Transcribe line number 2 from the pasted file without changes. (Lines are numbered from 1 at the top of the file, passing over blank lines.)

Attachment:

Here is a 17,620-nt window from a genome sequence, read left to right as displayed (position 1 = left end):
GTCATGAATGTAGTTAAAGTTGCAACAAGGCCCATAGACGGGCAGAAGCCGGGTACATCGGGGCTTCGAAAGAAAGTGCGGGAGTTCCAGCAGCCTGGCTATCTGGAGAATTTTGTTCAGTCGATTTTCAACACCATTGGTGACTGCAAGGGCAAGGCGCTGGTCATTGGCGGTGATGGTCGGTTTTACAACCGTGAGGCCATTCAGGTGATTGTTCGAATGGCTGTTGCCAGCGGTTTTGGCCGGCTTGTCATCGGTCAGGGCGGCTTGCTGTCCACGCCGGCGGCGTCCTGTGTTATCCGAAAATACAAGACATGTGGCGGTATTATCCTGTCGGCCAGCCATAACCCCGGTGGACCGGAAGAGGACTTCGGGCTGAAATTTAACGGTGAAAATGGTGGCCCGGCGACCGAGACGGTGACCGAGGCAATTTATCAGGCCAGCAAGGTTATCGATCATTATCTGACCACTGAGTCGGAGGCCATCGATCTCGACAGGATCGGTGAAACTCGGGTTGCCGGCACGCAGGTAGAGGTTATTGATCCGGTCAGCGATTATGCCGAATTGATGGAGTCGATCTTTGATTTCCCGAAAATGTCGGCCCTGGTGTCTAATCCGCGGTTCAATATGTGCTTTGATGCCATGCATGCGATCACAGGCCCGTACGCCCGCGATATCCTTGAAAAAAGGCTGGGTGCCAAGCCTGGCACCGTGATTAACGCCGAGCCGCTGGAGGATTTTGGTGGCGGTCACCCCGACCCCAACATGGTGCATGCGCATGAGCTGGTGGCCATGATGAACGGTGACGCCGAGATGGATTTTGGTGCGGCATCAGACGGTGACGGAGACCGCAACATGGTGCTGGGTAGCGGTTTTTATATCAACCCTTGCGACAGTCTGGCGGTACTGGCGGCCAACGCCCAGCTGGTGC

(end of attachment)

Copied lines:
GTCATGAATGTAGTTAAAGTTGCAACAAGGCCCATAGACGGGCAGAAGCCGGGTACATCGGGGCTTCGAAAGAAAGTGCGGGAGTTCCAGCAGCCTGGCTATCTGGAGAATTTTGTTCAGTCGATTTTCAACACCATTGGTGACTGCAAGGGCAAGGCGCTGGTCATTGGCGGTGATGGTCGGTTTTACAACCGTGAGGCCATTCAGGTGATTGTTCGAATGGCTGTTGCCAGCGGTTTTGGCCGGCTTGTCATCGGTCAGGGCGGCTTGCTGTCCACGCCGGCGGCGTCCTGTGTTATCCGAAAATACAAGACATGTGGCGGTATTATCCTGTCGGCCAGCCATAACCCCGGTGGACCGGAAGAGGACTTCGGGCTGAAATTTAACGGTGAAAATGGTGGCCCGGCGACCGAGACGGTGACCGAGGCAATTTATCAGGCCAGCAAGGTTATCGATCATTATCTGACCACTGAGTCGGAGGCCATCGATCTCGACAGGATCGGTGAAACTCGGGTTGCCGGCACGCAGGTAGAGGTTATTGATCCGGTCAGCGATTATGCCGAATTGATGGAGTCGATCTTTGATTTCCCGAAAATGTCGGCCCTGGTGTCTAATCCGCGGTTCAATATGTGCTTTGATGCCATGCATGCGATCACAGGCCCGTACGCCCGCGATATCCTTGAAAAAAGGCTGGGTGCCAAGCCTGGCACCGTGATTAACGCCGAGCCGCTGGAGGATTTTGGTGGCGGTCACCCCGACCCCAACATGGTGCATGCGCATGAGCTGGTGGCCATGATGAACGGTGACGCCGAGATGGATTTTGGTGCGGCATCAGACGGTGACGGAGACCGCAACATGGTGCTGGGTAGCGGTTTTTATATCAACCCTTGCGACAGTCTGGCGGTACTGGCGGCCAACGCCCAGCTGGTGC